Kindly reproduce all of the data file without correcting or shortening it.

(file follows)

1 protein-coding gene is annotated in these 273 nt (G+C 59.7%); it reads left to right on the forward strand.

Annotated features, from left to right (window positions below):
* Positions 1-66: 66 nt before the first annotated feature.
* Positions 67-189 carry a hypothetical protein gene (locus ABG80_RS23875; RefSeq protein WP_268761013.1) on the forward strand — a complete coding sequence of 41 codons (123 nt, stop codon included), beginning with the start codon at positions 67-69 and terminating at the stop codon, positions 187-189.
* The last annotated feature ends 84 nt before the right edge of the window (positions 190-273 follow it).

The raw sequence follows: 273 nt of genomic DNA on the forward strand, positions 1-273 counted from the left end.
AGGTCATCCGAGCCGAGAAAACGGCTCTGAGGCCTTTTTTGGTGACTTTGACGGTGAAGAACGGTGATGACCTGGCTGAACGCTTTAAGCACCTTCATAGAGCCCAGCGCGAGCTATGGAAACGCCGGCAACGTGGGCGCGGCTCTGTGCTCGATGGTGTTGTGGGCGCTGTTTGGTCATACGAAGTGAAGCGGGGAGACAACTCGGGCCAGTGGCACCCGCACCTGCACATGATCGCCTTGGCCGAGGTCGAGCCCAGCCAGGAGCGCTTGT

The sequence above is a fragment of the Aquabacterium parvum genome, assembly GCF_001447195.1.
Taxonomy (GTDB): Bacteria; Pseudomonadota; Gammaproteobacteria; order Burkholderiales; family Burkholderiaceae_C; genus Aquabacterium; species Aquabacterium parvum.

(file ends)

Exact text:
1 protein-coding gene is annotated in these 273 nt (G+C 59.7%); it reads left to right on the forward strand.

Annotated features, from left to right (window positions below):
* Positions 1-66: 66 nt before the first annotated feature.
* Positions 67-189 carry a hypothetical protein gene (locus ABG80_RS23875; RefSeq protein WP_268761013.1) on the forward strand — a complete coding sequence of 41 codons (123 nt, stop codon included), beginning with the start codon at positions 67-69 and terminating at the stop codon, positions 187-189.
* The last annotated feature ends 84 nt before the right edge of the window (positions 190-273 follow it).

The raw sequence follows: 273 nt of genomic DNA on the forward strand, positions 1-273 counted from the left end.
AGGTCATCCGAGCCGAGAAAACGGCTCTGAGGCCTTTTTTGGTGACTTTGACGGTGAAGAACGGTGATGACCTGGCTGAACGCTTTAAGCACCTTCATAGAGCCCAGCGCGAGCTATGGAAACGCCGGCAACGTGGGCGCGGCTCTGTGCTCGATGGTGTTGTGGGCGCTGTTTGGTCATACGAAGTGAAGCGGGGAGACAACTCGGGCCAGTGGCACCCGCACCTGCACATGATCGCCTTGGCCGAGGTCGAGCCCAGCCAGGAGCGCTTGT

The sequence above is a fragment of the Aquabacterium parvum genome, assembly GCF_001447195.1.
Taxonomy (GTDB): Bacteria; Pseudomonadota; Gammaproteobacteria; order Burkholderiales; family Burkholderiaceae_C; genus Aquabacterium; species Aquabacterium parvum.